Director Joe Thompson reports on how we coped with hurricane Irene:
Weâ€™ve never, ever closed MASS MoCA for a weather event, but Irene was spooky and we decided to play it safe.Â (During one of last winterâ€™s blizzards we proudly announced online that we would be open, and several people took me to task for requiring employees to trudge to work in the snowâ€¦which I confess took me aback.Â I felt like I lived on a different planet.Â It might have been a mistake to have employees make a long drive, but by and large, we actually like getting the museum open, and our tough-weather visitors are some of our best. They really want to be here, and so weâ€™re really happy to host them).
In some ways, it was not as bad as predicted, but in other ways, I found it worse: the sight of our flood control chutes brimming to the top was frightening, and awesome.Â At the crest, the south branch of the Hoosic River was about 2 feet below our bridges, which are typically 24 feet above the waterline.Â And the velocity of the water was just incredible. In a few short minutes I saw: 2 basketballs, one beach ball, 2 wooden pallets, 2 car tires, and many, many branches.Â I was worried about a full tree, which I was convinced would take out one of our bridges as it passed through the campus at 25-30 mph.Â Two remarkable standing waves formed â€“ each about 8â€™ high â€“ at the bend just to the south of our Building 6 (adjacent to â€śJoeâ€™s Fieldâ€ť for those of you who were at Solid Sound), and the tops of these standing waves just broached the top of the concrete chute around 2pm Sunday.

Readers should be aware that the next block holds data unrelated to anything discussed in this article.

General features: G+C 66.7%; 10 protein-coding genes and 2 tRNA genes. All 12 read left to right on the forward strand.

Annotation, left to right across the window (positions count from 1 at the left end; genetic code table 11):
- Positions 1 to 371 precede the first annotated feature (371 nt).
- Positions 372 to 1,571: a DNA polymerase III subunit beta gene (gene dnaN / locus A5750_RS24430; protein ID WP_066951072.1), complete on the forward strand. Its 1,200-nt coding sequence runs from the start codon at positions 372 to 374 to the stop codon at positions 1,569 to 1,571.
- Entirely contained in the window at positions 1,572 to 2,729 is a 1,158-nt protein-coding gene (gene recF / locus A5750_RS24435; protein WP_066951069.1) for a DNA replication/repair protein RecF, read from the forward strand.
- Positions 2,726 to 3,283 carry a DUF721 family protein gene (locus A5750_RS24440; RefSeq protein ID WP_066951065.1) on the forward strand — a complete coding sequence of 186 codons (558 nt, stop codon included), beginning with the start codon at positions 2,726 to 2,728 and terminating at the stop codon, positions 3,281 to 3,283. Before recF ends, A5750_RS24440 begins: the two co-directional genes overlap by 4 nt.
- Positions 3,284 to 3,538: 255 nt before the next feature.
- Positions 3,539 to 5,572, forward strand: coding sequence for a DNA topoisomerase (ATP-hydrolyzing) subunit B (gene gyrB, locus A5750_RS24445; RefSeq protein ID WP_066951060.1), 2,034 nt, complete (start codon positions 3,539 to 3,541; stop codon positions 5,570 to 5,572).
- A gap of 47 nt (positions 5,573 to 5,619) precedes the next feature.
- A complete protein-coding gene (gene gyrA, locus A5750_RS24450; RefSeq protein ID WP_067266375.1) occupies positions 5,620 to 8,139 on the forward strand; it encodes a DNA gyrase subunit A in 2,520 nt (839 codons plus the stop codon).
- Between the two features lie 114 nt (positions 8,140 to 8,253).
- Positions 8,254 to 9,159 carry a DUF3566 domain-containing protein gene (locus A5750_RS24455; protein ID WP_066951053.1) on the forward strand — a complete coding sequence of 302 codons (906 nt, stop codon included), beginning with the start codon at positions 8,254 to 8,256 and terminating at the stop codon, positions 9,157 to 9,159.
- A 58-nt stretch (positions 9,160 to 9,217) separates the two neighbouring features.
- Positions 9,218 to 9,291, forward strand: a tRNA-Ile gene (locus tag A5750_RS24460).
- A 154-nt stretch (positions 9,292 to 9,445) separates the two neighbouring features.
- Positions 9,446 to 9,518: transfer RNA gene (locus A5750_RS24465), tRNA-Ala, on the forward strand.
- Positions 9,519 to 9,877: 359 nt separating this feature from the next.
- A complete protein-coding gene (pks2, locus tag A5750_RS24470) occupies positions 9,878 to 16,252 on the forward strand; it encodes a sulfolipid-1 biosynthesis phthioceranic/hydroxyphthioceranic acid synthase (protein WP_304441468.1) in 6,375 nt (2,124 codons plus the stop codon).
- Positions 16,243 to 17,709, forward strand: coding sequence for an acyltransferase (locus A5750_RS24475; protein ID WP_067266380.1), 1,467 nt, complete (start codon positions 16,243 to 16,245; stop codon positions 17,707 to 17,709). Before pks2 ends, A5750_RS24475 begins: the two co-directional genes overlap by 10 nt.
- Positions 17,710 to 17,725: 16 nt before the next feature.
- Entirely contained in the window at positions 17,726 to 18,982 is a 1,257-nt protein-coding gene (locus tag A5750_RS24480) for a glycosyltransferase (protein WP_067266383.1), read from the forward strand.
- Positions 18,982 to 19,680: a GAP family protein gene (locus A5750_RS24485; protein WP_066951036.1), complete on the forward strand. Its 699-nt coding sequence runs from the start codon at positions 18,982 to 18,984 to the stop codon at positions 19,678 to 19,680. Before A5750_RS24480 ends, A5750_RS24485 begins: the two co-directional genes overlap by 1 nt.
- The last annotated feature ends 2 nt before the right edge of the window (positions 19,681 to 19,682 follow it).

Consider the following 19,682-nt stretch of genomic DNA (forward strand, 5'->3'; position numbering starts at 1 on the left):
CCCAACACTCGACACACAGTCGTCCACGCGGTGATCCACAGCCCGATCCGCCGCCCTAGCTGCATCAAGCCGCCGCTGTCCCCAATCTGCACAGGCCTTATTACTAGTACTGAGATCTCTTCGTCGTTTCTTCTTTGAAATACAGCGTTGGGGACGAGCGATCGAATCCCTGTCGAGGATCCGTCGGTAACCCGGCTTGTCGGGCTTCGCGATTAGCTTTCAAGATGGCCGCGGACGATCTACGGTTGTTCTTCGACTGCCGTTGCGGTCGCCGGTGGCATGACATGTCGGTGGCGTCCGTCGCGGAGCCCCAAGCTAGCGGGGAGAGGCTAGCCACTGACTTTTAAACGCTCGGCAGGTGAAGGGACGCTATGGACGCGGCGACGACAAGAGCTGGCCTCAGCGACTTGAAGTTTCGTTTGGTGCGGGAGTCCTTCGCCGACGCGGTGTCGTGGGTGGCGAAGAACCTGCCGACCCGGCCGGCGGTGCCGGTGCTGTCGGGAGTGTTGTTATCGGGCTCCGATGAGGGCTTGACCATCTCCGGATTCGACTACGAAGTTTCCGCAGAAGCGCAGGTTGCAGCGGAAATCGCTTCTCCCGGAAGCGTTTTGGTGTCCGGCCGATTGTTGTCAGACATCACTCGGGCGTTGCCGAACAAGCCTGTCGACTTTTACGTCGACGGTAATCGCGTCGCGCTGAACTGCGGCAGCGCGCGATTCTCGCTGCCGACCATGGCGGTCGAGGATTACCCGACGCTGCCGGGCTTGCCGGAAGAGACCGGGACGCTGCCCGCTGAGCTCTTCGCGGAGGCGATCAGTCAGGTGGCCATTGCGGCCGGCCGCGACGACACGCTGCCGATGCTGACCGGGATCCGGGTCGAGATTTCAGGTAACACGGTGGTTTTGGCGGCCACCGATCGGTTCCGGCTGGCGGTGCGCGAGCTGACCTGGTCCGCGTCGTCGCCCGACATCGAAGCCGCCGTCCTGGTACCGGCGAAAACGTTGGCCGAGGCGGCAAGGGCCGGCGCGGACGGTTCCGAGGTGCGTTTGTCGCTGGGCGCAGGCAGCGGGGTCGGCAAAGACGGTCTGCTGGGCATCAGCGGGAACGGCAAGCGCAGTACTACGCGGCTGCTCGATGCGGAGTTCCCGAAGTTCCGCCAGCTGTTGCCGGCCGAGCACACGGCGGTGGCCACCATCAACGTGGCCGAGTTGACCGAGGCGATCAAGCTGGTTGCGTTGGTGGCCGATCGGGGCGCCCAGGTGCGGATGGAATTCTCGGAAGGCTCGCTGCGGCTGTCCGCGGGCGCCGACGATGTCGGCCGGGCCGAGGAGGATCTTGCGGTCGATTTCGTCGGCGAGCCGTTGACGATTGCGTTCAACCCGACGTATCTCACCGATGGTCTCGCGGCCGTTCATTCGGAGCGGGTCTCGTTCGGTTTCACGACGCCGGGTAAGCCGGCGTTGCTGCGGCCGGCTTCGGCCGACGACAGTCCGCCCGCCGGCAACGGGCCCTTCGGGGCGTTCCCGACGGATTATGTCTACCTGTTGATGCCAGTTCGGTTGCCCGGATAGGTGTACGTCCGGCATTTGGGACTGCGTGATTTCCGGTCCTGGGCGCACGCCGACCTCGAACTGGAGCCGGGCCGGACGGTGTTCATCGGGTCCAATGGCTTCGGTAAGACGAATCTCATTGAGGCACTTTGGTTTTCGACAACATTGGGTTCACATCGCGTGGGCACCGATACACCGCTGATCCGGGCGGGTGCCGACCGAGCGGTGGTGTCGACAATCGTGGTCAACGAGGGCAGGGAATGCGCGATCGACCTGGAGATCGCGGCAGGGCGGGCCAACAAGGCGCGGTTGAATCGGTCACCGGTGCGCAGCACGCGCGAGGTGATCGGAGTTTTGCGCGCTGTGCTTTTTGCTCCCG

MASS MoCA survived in good shape, our art undamaged.Â The sight of those flood chutes made me want to kiss the Army Corps engineer who sized them back in 1954.Â I confess to harboring thoughts that the chutes were massively over-sized, but in fact, they were just right for Irene.Â Two feet less in any dimension, and weâ€™d have had big problems on our hands.